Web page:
The Haunted Palace.
There’s always more Poe. Which means, in the context of these pages, there’s always another illustrated edition to be found. It’s good to finally discover a complete edition of The Bells, and Other Poems; I’d seen a few of these paintings before—Alone was used on the cover of a biography of Poe by Wolf Mankowitz—but the collection tends to be overshadowed by Dulac’s other books. The Internet Archive has had a scan available for several years but most of the colour plates are missing, picture theft being a common hazard for library books. These copies are from a more recent addition to Project Gutenberg.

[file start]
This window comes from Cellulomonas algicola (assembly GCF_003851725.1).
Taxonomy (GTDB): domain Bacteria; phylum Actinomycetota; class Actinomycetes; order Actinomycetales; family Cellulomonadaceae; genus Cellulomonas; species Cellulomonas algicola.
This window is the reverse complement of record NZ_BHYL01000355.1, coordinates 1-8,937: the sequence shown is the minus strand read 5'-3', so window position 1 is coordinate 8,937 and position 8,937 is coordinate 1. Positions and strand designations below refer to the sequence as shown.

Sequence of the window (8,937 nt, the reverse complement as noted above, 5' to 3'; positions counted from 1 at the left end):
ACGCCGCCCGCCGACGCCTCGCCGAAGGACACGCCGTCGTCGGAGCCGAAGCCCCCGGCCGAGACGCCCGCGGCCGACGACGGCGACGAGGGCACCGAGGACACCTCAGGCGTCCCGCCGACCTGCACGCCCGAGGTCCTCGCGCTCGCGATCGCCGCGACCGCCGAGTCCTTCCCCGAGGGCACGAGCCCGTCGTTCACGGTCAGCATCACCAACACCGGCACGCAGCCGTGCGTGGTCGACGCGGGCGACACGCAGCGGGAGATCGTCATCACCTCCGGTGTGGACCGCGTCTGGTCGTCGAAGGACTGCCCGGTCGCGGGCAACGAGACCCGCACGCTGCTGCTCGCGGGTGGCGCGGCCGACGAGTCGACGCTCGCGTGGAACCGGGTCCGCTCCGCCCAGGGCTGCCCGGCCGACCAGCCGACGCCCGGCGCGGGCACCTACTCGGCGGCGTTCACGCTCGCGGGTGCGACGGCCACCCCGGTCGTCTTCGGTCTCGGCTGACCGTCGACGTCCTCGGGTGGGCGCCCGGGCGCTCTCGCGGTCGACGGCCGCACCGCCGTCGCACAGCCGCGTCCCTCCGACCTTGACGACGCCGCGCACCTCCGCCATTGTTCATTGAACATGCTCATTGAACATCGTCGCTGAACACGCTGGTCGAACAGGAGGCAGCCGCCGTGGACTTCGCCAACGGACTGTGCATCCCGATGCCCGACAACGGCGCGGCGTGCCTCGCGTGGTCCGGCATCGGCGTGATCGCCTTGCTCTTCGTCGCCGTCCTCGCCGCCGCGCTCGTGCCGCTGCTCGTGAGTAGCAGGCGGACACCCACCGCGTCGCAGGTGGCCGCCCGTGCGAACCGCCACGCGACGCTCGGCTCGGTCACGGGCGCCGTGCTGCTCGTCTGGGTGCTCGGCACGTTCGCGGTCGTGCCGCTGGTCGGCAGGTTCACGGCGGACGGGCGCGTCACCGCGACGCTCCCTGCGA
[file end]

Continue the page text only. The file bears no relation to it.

The Bells was published 12 years after W. Heath Robinson had produced his own illustrated edition of Poe poems in 1900. The two books complement each other more than you might expect; all of Robinson’s illustrations are line drawings with an Art Nouveau quality that soon vanished from his work, and was long gone by the time he found a popular audience for his drawings of whimsical inventions. Dulac’s edition includes a few monochrome drawings but these are little more than spot illustrations scattered among the watercolour plates. Several of the paintings, especially the one for Israfel, are Symbolist art as much as they’re illustration. This might seem inevitable given the Symbolist tendencies of Poe’s verse but not all illustrators manage to reflect these qualities.